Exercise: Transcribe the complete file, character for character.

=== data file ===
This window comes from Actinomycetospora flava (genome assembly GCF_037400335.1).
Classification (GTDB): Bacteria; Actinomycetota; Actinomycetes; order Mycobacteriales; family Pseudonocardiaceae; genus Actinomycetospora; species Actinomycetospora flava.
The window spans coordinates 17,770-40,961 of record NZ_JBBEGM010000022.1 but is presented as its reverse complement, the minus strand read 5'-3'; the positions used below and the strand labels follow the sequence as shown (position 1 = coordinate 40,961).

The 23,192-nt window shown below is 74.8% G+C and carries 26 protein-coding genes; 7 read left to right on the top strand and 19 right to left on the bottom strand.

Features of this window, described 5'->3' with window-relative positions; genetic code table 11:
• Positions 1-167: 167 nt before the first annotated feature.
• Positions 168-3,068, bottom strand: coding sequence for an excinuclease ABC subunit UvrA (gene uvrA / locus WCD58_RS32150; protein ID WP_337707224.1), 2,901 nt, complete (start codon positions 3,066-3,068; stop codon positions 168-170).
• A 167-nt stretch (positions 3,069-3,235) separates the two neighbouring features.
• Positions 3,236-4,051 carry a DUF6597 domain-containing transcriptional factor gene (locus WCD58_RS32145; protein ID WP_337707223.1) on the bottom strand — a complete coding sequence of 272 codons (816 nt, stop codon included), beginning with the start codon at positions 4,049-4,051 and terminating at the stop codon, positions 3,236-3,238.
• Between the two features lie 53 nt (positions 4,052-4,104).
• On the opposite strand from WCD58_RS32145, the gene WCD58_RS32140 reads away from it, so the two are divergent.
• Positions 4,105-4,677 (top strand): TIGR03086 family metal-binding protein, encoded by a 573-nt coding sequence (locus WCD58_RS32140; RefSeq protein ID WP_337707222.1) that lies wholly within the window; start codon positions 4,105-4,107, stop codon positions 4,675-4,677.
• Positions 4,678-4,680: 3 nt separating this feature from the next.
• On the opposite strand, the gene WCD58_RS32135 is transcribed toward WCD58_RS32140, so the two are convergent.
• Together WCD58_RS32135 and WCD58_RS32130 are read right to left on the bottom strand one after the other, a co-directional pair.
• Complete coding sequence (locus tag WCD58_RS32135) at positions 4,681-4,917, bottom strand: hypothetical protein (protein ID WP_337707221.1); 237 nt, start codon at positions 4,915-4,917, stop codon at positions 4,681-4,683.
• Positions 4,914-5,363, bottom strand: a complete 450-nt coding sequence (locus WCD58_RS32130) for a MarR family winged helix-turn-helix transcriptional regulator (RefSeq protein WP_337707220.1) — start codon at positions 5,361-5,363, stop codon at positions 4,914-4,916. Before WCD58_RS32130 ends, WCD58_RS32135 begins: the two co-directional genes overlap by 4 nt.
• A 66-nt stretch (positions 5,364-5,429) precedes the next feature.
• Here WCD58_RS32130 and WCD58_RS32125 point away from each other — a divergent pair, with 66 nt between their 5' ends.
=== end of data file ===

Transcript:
This window comes from Actinomycetospora flava (genome assembly GCF_037400335.1).
Classification (GTDB): Bacteria; Actinomycetota; Actinomycetes; order Mycobacteriales; family Pseudonocardiaceae; genus Actinomycetospora; species Actinomycetospora flava.
The window spans coordinates 17,770-40,961 of record NZ_JBBEGM010000022.1 but is presented as its reverse complement, the minus strand read 5'-3'; the positions used below and the strand labels follow the sequence as shown (position 1 = coordinate 40,961).

The 23,192-nt window shown below is 74.8% G+C and carries 26 protein-coding genes; 7 read left to right on the top strand and 19 right to left on the bottom strand.

Features of this window, described 5'->3' with window-relative positions; genetic code table 11:
• Positions 1-167: 167 nt before the first annotated feature.
• Positions 168-3,068, bottom strand: coding sequence for an excinuclease ABC subunit UvrA (gene uvrA / locus WCD58_RS32150; protein ID WP_337707224.1), 2,901 nt, complete (start codon positions 3,066-3,068; stop codon positions 168-170).
• A 167-nt stretch (positions 3,069-3,235) separates the two neighbouring features.
• Positions 3,236-4,051 carry a DUF6597 domain-containing transcriptional factor gene (locus WCD58_RS32145; protein ID WP_337707223.1) on the bottom strand — a complete coding sequence of 272 codons (816 nt, stop codon included), beginning with the start codon at positions 4,049-4,051 and terminating at the stop codon, positions 3,236-3,238.
• Between the two features lie 53 nt (positions 4,052-4,104).
• On the opposite strand from WCD58_RS32145, the gene WCD58_RS32140 reads away from it, so the two are divergent.
• Positions 4,105-4,677 (top strand): TIGR03086 family metal-binding protein, encoded by a 573-nt coding sequence (locus WCD58_RS32140; RefSeq protein ID WP_337707222.1) that lies wholly within the window; start codon positions 4,105-4,107, stop codon positions 4,675-4,677.
• Positions 4,678-4,680: 3 nt separating this feature from the next.
• On the opposite strand, the gene WCD58_RS32135 is transcribed toward WCD58_RS32140, so the two are convergent.
• Together WCD58_RS32135 and WCD58_RS32130 are read right to left on the bottom strand one after the other, a co-directional pair.
• Complete coding sequence (locus tag WCD58_RS32135) at positions 4,681-4,917, bottom strand: hypothetical protein (protein ID WP_337707221.1); 237 nt, start codon at positions 4,915-4,917, stop codon at positions 4,681-4,683.
• Positions 4,914-5,363, bottom strand: a complete 450-nt coding sequence (locus WCD58_RS32130) for a MarR family winged helix-turn-helix transcriptional regulator (RefSeq protein WP_337707220.1) — start codon at positions 5,361-5,363, stop codon at positions 4,914-4,916. Before WCD58_RS32130 ends, WCD58_RS32135 begins: the two co-directional genes overlap by 4 nt.
• A 66-nt stretch (positions 5,364-5,429) precedes the next feature.
• Here WCD58_RS32130 and WCD58_RS32125 point away from each other — a divergent pair, with 66 nt between their 5' ends.